Monday, February 6, 2017

Waitangi Day

It is Waitangi Day, which, for overseas readers, is sort of like New Zealand's Independence Day. I say 'sort of like' because, having celebrated July 4th in America, I can tell you Waitangi Day is really nothing at all like Independence Day. The national day in the United States is universally celebrated and an opportunity for Americans to express pride in their nation and unity in being Americans, but in New Zealand it is a day of protest and division. Almost no one here feels national pride on Waitangi Day - if there is a day when those feelings come to the fore it is Anzac Day, which is our Memorial Day, although on that day pride is mixed with sadness at the sacrifices of our countrymen in war.

The problem with Waitangi Day is that it has become all about Maori grievances and the separatist politics of Maori activists. The Treaty of Waitangi was signed by Governor William Hobson on behalf of the Queen and by many Maori chiefs in the place it was named after on this day on 1840, but in recent years official ceremonies at Waitangi have been marred by protests and violence. Successive prime ministers have been treated with contempt by local Maori, with the result that Prime Minister Bill English has refused to attend the 'celebrations' there this year.

Many of the Treaty of Waitangi grievances are, in my view, baseless. The Treaty is a very short and simple document with three articles that recorded the following:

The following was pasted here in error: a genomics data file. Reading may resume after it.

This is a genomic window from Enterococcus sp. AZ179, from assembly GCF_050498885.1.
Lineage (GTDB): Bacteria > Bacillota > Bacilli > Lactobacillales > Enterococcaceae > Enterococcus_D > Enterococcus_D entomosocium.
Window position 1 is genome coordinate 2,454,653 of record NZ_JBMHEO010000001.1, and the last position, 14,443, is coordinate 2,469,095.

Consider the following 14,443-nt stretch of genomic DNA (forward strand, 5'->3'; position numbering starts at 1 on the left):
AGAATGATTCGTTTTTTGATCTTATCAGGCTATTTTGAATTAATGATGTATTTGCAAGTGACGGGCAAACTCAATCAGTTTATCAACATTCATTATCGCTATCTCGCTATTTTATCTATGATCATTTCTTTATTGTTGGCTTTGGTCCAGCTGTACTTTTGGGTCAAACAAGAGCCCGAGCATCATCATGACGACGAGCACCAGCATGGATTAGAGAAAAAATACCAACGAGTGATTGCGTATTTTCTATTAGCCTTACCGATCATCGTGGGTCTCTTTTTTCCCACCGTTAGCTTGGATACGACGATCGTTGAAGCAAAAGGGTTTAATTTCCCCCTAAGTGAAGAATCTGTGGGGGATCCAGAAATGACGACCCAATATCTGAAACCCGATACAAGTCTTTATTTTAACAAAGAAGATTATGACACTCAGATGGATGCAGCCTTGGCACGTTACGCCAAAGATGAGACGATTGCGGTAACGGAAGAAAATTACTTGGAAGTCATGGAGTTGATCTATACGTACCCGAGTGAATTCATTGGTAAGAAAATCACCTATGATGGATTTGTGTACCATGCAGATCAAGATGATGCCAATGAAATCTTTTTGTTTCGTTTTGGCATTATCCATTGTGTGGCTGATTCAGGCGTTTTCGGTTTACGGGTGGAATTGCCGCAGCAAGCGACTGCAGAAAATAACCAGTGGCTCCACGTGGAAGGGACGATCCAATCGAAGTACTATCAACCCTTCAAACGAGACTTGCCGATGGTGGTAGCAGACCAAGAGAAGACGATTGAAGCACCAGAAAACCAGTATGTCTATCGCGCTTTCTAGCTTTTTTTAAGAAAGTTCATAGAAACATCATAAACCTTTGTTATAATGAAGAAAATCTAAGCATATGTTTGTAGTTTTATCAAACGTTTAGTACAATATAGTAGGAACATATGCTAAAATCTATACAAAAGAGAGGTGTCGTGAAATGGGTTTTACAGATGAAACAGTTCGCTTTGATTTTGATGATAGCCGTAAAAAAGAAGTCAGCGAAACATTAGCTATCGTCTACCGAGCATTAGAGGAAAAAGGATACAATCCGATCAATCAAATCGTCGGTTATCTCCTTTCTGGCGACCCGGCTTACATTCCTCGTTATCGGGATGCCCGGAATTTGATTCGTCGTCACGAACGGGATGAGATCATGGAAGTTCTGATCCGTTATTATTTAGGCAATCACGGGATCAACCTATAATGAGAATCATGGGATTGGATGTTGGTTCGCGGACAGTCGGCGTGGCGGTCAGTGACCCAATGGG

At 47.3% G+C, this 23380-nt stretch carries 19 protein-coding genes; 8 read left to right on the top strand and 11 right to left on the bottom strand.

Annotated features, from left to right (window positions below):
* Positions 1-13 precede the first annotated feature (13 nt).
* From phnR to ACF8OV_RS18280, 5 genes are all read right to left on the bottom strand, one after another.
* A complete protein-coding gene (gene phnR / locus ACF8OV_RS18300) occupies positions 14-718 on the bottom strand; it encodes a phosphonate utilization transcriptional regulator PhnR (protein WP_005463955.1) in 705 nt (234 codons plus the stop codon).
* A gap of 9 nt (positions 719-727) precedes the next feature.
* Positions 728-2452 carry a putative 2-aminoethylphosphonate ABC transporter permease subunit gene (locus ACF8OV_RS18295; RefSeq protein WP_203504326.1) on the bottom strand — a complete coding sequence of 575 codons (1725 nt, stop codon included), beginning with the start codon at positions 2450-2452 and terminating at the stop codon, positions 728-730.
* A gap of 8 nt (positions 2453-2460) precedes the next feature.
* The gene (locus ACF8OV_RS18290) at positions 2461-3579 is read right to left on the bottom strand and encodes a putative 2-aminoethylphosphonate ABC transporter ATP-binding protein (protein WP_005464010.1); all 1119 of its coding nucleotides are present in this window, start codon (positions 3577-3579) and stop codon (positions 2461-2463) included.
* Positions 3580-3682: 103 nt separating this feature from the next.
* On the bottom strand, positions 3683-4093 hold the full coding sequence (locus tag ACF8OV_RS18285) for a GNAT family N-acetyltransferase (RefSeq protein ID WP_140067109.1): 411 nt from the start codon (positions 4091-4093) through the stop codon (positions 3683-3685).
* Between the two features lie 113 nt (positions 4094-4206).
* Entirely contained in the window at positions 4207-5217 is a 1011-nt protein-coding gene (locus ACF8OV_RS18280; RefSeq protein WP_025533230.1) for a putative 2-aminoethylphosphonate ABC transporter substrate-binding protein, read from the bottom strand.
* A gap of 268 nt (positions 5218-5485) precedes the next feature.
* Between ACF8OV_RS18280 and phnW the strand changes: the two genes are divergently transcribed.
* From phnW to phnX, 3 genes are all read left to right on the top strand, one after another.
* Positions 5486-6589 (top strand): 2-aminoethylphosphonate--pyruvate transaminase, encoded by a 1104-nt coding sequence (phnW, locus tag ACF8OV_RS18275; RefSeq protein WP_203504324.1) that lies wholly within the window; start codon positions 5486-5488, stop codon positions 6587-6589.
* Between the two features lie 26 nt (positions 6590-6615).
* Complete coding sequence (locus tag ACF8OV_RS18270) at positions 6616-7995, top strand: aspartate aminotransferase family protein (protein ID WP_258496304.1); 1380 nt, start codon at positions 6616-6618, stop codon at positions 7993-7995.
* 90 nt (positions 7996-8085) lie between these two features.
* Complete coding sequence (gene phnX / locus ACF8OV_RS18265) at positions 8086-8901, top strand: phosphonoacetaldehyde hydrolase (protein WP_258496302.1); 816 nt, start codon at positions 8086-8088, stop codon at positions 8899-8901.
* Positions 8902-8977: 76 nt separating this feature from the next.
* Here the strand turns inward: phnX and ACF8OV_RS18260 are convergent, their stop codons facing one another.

1) Maori chiefs ceded sovereignty to the British Crown
2) Maori tribes, chiefs, families and individuals were guaranteed their existing property rights
3) It made all Maori British subjects.

Articles 1 and 3 effectively abolished Maori tribal government and made Maori individually British citizens, but ironically the Treaty has been interpreted in recent years to bring about a return to the tribal rule that it ended. I think it is clear that the Treaty gives no superior political rights to any tribal leaders today and claims that it established some sort of on-going 'partnership' between tribal political entities and the government of today are entirely spurious. There is nothing in the Treaty that gives legitimacy to current tribal leaders who claim to represent people of Maori descent - unless they are elected to our contemporary democratic institutions, in which case they represent all New Zealanders, not just those of Maori descent.

Governor Hobson said, after the initial signing of the Treaty on 6th February 1840, "now we are one people." It would be nice if that ideal was recognised on this day rather than it being seen as yet another opportunity to promote an entirely bogus separatism and seemingly irreconcilable grievances.

1 comment:

paul scott said...

It is disheartening to read the speeches which old Slack Jaw did make, and his successsor Bill English delivered on the subject of democracy and equity of representation years ago.
Both of these weasels have held fort in the 5th National Government, eroding democracy, and are insignificant other than keeping Labour Green out.

Don Brash nearly turned the tide, but because he was not a charasmatic weasel just missed taking National to Government during the Clarke era.

People sniff at Winston Peters, and those sniffles will turn to tears after the next election.
New Zealand is not isolated from the spirit which is sweeping western Civilisation, and which will crush the snivelling retarded identity disorder of the left and the masters of the Global Order.